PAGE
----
Private equity firm Bridgepoint’s London IPO could value the company at as much as £2.9bn, in the first major UK listing for the industry in decades.
The buyout group, which has around €27.4bn of assets under management across equity and debt funds, is looking to raise up to £789m when it lists on the London Stock exchange, according to deal terms seen by Bloomberg.
Bridgepoint is expected to start trading on 21 July, and set a share price ranging from 300 pence to 350 pence apiece.
Its London IPO will see the company valued at up to £2.9bn – the first major listing by a UK private equity company in almost three decades.
The amount raised could soar to £907m, if additional stock is added to the offering to cover an over-allotment option. Bridgepoint is looking to raise £300m for the deal, and selling shareholders make up the rest.
Fidelity International, T. Rowe Price and Mawer have put an order in for around £300m of the offering, according to the deal terms.
“Over the last 30 years we’ve built the global leader in middle market growth investing, with strength and depth across two very complementary strategies in private equity and private credit,” said executive chairman William Jackson, when the group announced its plans to go public a fortnight ago.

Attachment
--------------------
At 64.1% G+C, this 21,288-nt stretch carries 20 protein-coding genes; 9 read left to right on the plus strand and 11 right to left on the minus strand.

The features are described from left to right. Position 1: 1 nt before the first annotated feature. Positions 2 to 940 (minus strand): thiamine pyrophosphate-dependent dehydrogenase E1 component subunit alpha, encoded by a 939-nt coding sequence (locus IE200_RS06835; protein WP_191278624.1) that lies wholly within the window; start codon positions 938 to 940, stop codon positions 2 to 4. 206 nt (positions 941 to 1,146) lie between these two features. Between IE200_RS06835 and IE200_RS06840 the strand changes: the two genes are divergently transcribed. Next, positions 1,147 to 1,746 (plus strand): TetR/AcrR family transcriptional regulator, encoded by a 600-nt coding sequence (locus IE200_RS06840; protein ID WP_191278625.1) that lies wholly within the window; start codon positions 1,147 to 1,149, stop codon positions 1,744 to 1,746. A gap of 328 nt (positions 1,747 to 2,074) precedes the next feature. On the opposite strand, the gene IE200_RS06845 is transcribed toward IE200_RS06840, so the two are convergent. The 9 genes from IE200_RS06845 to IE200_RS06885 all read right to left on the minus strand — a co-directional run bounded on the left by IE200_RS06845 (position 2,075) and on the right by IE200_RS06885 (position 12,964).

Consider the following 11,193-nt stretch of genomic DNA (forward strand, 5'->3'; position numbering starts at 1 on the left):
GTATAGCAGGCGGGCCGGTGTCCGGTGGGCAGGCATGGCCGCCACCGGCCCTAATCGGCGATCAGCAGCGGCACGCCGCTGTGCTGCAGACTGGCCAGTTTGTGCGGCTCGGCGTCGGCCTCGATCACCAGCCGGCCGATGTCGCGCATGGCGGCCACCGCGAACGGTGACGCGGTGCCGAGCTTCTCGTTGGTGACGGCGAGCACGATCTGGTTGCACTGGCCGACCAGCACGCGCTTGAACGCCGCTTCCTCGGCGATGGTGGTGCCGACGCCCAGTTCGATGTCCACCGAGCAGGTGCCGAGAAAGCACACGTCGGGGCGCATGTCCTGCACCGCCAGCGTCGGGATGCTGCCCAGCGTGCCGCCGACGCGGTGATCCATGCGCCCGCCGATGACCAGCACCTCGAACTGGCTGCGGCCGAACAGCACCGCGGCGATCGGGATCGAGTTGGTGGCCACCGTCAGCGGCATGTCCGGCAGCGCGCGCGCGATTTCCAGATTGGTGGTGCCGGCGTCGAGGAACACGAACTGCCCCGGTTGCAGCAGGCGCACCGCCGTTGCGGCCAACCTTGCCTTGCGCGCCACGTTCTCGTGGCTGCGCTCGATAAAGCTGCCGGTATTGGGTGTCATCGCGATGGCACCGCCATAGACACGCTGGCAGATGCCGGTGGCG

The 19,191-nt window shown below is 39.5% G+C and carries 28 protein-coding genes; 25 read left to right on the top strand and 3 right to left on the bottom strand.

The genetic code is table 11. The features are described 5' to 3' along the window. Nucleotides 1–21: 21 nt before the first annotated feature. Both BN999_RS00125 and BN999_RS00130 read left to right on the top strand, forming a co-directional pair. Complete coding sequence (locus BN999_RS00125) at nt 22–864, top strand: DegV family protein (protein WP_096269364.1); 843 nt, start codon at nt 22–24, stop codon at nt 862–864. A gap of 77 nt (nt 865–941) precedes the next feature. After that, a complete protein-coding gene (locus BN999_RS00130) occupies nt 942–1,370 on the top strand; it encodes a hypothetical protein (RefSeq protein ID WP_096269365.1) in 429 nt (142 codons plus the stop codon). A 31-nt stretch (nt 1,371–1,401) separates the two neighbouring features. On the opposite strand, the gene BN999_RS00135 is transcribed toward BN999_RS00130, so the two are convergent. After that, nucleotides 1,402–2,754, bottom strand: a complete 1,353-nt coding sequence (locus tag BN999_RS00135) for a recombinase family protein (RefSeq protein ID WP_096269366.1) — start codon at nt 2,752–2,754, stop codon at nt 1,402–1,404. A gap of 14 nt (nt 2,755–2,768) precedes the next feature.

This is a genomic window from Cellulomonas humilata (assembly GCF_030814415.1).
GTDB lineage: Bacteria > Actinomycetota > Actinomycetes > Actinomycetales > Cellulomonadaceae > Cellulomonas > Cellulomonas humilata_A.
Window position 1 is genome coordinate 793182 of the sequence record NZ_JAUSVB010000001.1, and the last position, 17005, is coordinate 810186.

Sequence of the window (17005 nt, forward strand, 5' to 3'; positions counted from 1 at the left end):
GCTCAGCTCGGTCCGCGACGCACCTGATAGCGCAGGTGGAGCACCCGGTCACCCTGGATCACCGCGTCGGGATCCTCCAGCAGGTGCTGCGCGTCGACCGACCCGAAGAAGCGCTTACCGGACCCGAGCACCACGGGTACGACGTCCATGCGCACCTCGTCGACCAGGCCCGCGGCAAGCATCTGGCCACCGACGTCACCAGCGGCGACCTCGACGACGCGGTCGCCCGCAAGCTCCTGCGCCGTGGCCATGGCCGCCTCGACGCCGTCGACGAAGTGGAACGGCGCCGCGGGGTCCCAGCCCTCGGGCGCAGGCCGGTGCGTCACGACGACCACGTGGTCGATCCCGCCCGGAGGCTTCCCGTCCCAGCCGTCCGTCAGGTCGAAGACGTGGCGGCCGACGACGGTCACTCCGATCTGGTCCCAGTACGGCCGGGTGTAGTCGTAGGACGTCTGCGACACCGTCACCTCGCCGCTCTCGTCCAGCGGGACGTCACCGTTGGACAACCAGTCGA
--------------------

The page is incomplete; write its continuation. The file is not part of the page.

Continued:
“Bridgepoint operates across the middle market at scale, providing access for some of the world’s most experienced investors to attractive growth businesses through its unique local insight and expertise and its well-resourced platform. We have delivered strong and consistent returns for investors and shareholders through different economic cycles,” Jackson said.
Making IPO history
The float marks a rare entrance to public markets for a private equity firm and will place Bridgepoint among the biggest listed on the London Stock exchange.
It will sit alongside London-listed 3i Group and Intermediate Capital Group, who both listed in London in 1994 – before Bridgepoint was formed in 2000 following a management buyout from Natwest Equity Partners.
Since 1994, the largest private equity firms have stayed privately owned.
It comes amid a flurry of private equity dealmaking as buyout groups move in on companies that have been left reeling from the pandemic.
It previously owned Pret A Manager before selling it to German group JAB Holdings in 2018 for £1.5bn. Earlier this month it took a minority stake in Asian fast food chain Itsu.
It has also invested in Dorna, which holds the commercial rights to MotoGP.
JP Morgan and Morgan Stanley are joint global coordinators on the IPO, while BNP Paribas, Citigroup and Merrill Lynch are joint bookrunners.
Bridgepoint has been asked for comment on the deal update.